Figure 6. Deficient differentiation in the skin of K5-CYLDC/S mice. Representative immunostainings of the back skin of 20-month-old mice (A-J). Observe the strong expression of the epidermal differentiation proteins Involucrin, Loricrin and Filaggrin in the suprabasal layers of the epidermis of Control mice (A,C,E,G); and the weak and discontinuous expression of these proteins in the epidermis of K5-CYLDC/S mice (B,D,F,H), specially faint in the areas of epidermal atrophy (red brackets). (I, J) Representative images corresponding to the immunostaining of the back skin of Control (I) and transgenic (J) mice with the K5 specific antibody. (I) Strong K5 staining in basal keratinocytes of Control mice. A faint and patched expression is detected in the epidermis of the transgenic mice, especially in the regions of atrophic epidermis (indicated by red brackets). Scale bars: 180 μm (A-H); 150 μm (I, J).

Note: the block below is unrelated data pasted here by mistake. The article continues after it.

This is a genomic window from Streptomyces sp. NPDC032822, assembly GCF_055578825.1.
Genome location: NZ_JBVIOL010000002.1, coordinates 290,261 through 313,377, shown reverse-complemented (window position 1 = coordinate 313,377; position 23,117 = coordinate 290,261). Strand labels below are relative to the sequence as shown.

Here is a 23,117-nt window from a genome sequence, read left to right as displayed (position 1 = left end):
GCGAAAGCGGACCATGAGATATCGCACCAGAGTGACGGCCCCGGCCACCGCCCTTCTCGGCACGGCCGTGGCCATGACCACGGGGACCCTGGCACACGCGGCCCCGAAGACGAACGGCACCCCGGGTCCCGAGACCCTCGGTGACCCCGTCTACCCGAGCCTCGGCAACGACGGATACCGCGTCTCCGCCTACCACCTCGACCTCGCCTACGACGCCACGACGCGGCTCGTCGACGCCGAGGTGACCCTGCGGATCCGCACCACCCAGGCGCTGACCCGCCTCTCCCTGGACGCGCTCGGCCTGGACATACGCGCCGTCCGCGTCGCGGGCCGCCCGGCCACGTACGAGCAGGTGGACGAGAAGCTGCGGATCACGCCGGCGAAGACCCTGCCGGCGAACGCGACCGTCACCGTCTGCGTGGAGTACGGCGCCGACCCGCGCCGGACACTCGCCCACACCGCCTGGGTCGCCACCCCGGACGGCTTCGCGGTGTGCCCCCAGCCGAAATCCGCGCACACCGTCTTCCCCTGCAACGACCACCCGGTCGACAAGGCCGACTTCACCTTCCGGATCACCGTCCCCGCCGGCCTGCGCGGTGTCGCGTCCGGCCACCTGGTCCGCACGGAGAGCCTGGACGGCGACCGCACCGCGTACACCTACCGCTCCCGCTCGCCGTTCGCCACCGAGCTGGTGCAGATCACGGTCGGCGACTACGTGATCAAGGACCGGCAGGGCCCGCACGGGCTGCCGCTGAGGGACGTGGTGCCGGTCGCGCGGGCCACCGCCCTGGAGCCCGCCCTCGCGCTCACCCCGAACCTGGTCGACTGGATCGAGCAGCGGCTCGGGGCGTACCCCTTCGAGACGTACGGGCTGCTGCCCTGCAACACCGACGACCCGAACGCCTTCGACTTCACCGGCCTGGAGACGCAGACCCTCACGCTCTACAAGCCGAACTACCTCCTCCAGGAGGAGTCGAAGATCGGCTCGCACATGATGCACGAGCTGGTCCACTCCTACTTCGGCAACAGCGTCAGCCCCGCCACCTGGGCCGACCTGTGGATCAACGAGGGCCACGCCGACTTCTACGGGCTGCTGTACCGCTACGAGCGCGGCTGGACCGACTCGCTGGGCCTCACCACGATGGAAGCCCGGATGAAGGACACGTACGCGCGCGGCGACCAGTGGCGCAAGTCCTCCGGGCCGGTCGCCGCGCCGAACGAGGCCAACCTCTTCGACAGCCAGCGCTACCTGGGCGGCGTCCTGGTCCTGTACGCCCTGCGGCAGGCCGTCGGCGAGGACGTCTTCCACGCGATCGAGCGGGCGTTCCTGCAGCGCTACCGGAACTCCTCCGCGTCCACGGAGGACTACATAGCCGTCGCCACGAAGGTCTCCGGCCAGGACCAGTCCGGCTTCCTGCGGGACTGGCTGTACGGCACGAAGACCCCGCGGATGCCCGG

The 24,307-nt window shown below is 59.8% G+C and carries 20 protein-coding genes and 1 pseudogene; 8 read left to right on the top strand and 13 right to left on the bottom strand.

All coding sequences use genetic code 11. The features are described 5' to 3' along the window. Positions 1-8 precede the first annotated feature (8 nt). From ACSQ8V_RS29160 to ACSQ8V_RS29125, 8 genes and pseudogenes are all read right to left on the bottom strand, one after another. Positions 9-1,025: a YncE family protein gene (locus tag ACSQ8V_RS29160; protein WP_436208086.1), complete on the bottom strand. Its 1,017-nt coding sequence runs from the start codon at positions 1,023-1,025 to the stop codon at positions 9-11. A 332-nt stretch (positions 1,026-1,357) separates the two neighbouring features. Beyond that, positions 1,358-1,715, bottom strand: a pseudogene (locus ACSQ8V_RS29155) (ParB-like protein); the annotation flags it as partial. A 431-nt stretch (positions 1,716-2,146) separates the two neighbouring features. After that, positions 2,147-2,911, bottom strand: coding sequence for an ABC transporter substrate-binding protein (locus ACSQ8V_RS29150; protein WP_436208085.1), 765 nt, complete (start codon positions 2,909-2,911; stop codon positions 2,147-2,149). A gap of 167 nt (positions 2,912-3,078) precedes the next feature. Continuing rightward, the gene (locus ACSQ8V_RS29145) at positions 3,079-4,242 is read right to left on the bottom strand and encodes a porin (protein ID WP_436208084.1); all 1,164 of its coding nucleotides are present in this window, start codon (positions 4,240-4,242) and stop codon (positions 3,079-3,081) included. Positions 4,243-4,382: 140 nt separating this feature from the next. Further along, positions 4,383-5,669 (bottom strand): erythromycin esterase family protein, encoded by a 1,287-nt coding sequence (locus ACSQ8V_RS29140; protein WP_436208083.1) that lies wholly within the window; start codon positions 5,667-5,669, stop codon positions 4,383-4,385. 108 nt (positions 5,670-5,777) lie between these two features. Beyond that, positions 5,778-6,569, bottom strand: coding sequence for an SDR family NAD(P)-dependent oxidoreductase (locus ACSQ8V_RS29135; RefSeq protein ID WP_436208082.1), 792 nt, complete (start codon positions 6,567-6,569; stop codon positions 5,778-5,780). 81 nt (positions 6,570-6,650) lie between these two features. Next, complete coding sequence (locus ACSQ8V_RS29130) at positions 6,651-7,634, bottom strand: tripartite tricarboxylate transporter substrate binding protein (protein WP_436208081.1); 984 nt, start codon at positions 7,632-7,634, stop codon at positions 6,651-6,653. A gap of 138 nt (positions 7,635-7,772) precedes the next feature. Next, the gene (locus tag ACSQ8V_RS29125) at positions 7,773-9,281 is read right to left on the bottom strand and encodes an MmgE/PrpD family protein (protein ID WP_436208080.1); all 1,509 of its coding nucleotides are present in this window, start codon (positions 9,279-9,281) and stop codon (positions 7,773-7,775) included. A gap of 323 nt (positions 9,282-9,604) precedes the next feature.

The skin of K5-CYLDC/S transgenic mice displays chronic activation of NF-κB and other pro-aging pathways, along with increased inflammation